West Shore Evangelical Free Church – Mechanicsburg, PA


Spire AVL designed and replaced the previous audio console PM1D, CS1D and associated equipment racks with an Allen and Heath dLive S7000 digital audio console and appropriate I/O cages. The system now uses GigaACE and a redundant DANTE network for near latency free, digital audio transmission. The system is comprised of (3) DX32 I/O boxes and a single DM64 mix-rack. This gives full functionality of all  previously installed inputs on stage, in the catwalk and at FOH eliminating the need to “hard patch” inputs for specific uses. This method previously caused confusion for volunteers and staff alike. With the placement of the digital I/O boxed near each group of inputs and outputs,  audio quality was maximized by minimizing analog cable lengths.  Spire’s design called for a single DM64 and a single DX32 to be placed under the stage in the Amp Room.  Another DX32 was installed in the catwalk to make use of the mic inputs there as well as a DX32 at FOH (Front of House) for additional I/O as required by wireless mics, audio players, computer audio and camera audio. To maintain a digital signal throughout the design, DANTE cards for the current NXAMP4X4 amps and the Behringer X32 (located in the recording studio) were specified.  With the removal of the analog patch bays and input cages in the rack room, the only means of recording audio in the studio is now via the DANTE network. The DANTE network has a redundant line for automatic failover and is built on Cisco SG300 10-port switches which will allow for future expansion through out the building. This is a vast improvement over the previous analog patch bays by allowing the recording engineer to select from any audio channels on the network without assistance from the FOH engineer in the Sanctuary. The recording quality has improved by not having the long analog cable lengths and noise added by aging patch bays.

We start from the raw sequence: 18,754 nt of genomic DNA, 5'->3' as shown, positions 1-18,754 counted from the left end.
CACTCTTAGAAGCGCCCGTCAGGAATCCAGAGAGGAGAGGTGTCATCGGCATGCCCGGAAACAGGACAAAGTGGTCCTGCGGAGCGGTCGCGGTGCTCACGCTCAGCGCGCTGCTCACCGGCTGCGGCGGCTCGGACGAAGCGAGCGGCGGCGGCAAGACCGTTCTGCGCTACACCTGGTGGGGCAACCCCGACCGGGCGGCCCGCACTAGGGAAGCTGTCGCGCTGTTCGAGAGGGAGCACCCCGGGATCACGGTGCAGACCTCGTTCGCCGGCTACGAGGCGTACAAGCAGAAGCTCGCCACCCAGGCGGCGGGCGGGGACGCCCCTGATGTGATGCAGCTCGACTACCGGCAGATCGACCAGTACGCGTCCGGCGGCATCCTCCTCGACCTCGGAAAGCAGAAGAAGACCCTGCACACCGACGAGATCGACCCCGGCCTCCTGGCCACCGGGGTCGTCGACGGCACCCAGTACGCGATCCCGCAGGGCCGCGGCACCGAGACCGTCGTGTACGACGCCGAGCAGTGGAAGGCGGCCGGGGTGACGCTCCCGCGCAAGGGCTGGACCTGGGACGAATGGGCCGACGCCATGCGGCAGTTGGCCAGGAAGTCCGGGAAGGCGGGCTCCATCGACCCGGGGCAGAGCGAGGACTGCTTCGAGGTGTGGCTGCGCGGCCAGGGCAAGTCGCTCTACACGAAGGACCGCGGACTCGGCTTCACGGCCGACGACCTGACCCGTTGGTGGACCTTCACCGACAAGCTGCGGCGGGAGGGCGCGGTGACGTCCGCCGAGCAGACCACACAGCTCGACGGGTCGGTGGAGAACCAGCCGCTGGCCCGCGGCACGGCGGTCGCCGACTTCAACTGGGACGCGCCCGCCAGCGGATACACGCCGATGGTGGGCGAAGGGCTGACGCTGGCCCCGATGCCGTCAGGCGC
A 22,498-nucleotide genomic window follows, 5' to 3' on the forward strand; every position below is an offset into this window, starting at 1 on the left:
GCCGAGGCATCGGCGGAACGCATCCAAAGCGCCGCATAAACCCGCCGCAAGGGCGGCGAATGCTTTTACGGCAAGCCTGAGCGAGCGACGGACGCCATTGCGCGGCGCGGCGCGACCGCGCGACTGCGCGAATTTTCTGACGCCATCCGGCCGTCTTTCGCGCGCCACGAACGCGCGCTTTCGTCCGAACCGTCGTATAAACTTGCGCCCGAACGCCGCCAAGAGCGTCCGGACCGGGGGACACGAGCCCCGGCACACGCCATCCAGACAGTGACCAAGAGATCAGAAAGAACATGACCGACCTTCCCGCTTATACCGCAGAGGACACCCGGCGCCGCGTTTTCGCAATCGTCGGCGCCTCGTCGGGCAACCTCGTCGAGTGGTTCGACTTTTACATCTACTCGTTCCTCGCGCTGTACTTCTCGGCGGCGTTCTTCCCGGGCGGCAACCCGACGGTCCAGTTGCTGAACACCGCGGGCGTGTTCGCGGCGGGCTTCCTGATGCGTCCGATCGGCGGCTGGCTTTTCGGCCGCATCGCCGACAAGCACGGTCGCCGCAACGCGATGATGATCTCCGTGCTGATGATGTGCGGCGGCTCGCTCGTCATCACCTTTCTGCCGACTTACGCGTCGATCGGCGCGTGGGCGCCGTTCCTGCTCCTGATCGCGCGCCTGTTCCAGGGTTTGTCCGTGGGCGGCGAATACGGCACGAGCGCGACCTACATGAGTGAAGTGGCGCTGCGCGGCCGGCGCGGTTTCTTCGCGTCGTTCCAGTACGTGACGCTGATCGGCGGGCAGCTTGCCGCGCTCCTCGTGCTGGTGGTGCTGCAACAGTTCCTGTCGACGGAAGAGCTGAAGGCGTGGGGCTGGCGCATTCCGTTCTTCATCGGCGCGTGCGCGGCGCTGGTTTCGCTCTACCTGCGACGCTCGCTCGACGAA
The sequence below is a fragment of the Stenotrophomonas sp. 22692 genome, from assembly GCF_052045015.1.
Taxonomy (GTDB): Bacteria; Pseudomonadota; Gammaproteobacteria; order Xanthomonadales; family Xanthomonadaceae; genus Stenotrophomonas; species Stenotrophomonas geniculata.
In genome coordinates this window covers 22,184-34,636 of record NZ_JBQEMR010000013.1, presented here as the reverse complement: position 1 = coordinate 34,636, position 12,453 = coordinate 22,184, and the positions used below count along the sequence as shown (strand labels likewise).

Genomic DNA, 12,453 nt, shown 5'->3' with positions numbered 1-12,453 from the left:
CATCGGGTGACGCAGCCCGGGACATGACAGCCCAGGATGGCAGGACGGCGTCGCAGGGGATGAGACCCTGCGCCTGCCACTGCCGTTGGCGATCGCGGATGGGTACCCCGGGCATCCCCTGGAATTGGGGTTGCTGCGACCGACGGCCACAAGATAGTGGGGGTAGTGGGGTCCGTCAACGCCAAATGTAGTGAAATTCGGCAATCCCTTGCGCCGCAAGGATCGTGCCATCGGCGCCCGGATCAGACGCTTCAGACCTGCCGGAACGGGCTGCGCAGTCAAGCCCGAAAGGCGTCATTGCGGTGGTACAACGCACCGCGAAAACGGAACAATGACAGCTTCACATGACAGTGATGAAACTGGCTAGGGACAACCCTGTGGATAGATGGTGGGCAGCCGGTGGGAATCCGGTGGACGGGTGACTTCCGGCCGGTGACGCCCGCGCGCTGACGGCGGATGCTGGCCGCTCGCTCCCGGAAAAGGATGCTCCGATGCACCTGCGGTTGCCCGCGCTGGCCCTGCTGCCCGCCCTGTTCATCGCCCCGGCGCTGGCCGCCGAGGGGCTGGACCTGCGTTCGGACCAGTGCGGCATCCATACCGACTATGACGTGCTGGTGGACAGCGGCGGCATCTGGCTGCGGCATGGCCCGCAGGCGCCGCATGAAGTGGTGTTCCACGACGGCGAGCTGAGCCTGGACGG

Consultant, Arthur Yeap and Spire worked together to ensure that the room received proper audio coverage as well via a Nexo Geo line-array system.  The four main loudspeaker arrays for the space consist of Nexo Geo S1210s over a Geo S1230.  The delay row for the upper mezzanine is covered using the Nexo PS-15 R2 loudspeakers.  The subarray consists of two Nexo CD-18 cardioid subs.  The NXAMP4X4s were used because of their DANTE capability and because of their pairing characteristics with the Geo series from Nexo.

To replace the outdated and worn out Aviom In-Ear monitors, the Allen and Heath ME-1 In-Ear monitors were specified and installed.  These provide vastly improved audio clarity and an incredible functionality boost by moving from a current maximum of 16 channels available through Aviom to an impressive 40 channels per In-Ear monitor provided by the ME-1. This allows virtually every instrument and vocalist on stage to have a channel designated to them freeing up the FOH engineer from having to group channels together such as the drums or multi tracks in order to fit them into the currently available 16 channels. The channels are also labeled on the ME-1s from the console, so there is no confusion about who is on which channel.